SEN. Vicente Sotto 3rd on Tuesday sought an investigation into alleged irregularities in the May 2016 national elections, such as early transmissions of votes and “foreign access” to the election results server.
In a privilege speech, Sotto said it was high time the proper Senate committee investigated the Automated Election System and subpoena Commission on Elections officials as well as executives of supplier Smartmatic to shed light on these allegations, which he said came from an “impeccably reliable source.”
The Comelec is preparing for the May 2018 barangay (village) and Sangguniang Kabataan (youth council) polls, and will hold mid-term elections in May 2019.
“If we don’t do anything to clear the doubts as to the legitimacy of the previous election, then we put at risk the accuracy of the 2019 elections,” Sotto said.
“Very timely and just recently, a concerned and impeccably reliable source handed to me confidential information as to the irregularities that have transpired in May 2016, which allegedly ‘altered’ the results of the 2016 national elections,” he said.
No one questioned the victory of then Davao City mayor Rodrigo Duterte as the nation’s 16th president with over 16 million votes, as against the 9.9 million votes of his closest rival, former Interior secretary Manuel Roxas 2nd.
But Sen. Ferdinand “Bongbong” Marcos has an election protest against Vice President Maria Leonor “Leni” Robredo who defeated him with just over 200,000 votes.
The official results of the 2016 senatorial poll results were: Franklin Drilon with 18,153,384 votes; Joel Villanueva (18,095,333), Sotto (16,833,333), Panfilo Lacson (16,534,028), Richard Gordon (16,297,838), Juan Miguel Zubiri (15,680,284), Emmanuel Pacquiao (15,592,390), Risa Hontiveros (15,543,570), Francis Pangilinan (15,530,505), Sherwin Gatchalian (14,678,620), Ralph Recto (13,898,283), and Leila de Lima (13,793,947).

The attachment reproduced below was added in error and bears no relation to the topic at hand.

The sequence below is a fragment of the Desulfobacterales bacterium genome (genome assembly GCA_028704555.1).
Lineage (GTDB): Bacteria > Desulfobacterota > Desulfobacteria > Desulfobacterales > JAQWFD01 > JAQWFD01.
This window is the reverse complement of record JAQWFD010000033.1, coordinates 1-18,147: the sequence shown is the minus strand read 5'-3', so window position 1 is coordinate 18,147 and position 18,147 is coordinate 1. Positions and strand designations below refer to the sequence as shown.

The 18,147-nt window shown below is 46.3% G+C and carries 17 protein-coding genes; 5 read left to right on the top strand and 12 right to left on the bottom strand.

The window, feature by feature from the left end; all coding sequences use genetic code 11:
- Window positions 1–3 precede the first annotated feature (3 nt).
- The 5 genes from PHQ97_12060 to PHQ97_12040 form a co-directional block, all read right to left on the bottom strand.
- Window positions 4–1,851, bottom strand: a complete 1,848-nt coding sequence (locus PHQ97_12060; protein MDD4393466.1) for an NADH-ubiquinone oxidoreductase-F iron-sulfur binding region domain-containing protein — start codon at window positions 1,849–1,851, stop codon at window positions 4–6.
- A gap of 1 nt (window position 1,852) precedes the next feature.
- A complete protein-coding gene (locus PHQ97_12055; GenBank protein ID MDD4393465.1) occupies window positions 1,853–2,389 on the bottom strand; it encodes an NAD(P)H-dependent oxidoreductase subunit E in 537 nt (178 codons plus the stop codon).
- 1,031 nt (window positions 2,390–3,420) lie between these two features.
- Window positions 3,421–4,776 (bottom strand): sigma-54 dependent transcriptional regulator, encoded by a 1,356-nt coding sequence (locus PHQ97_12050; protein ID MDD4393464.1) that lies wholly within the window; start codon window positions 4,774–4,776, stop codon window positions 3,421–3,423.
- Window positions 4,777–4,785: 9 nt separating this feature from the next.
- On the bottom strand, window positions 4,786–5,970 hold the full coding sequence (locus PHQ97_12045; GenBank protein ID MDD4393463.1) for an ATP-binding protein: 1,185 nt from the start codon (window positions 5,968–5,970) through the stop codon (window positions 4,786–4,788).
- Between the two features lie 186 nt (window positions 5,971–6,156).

Former Metropolitan Manila Development Authority (MMDA) chairman Francis Tolentino, who landed in the 13th spot with 12,518,891 votes, is questioning de Lima’s inclusion in the “Magic 12.”
Sotto claimed there was “early transmission of votes” as well as “remote access of our election server” traced to the United Sates.
“These issues cannot be ignored as it weakens the propriety of our automated election system. We must ascertain the accuracy of these allegations as to either make the responsible officials accountable or finally put to rest the questions clouding the results of the 2016 election,” he said.
The Senate Committee on Electoral Reforms, led by Sen. Francis Pangilinan, is set to probe Sotto’s revelation. “I believe that the outcome of any investigation on this matter will surely lead to a more accurate and transparent system and results for the coming 2019 elections,” he said.
Accessed through Amazon?
Sotto cited two instances of early transmission monitored on May 8, 2016, a day before the polls. Transmission codes pointed to the Municipality of Libon, Albay and the Municipality of Angono, Rizal.
However, based on Comelec en banc Resolution 10083, the Board of Canvassers should convene starting 3 p.m. of May 9, 2016.
Sotto noted that the Comelec commissioners had unanimously voted to exercise the poll body’s option to purchase Smartmatic’s vote-counting machines for the 2019 elections.
According to Comelec spokesman James Jimenez, the government would save a lot in purchasing the previously leased machines.
“To me, this decision is a bit problematic, given the numerous unresolved issues that Smartmatic is being accused of in the conduct of the last 2016 national elections,” Sotto said.
“What I am about to present to you may or may not be gospel truth but very accurate information and if these allegations are serious enough and are proven to be true after due investigation, then we have a case of electoral sabotage for the conduct of the 2016 elections,” he said.
On the second issue of foreign access to election servers, Sotto claimed “there were a series of access before, during and after the election.”
He presented a snippet of May 9 secure logs. The senator said the time stamps indicated that someone with username “e360” had access to the server “precisely every minute.”
“So the question now is who is username e360? Apparently e360 is a server in amazonaws.com which is a cloud computing service located mainly in the United States,” Sotto said.
“To conclude the second issue, our election servers were allegedly accessed remotely and information gathered were copied and submitted to a server in the Amazon cloud services in the United States,” he said.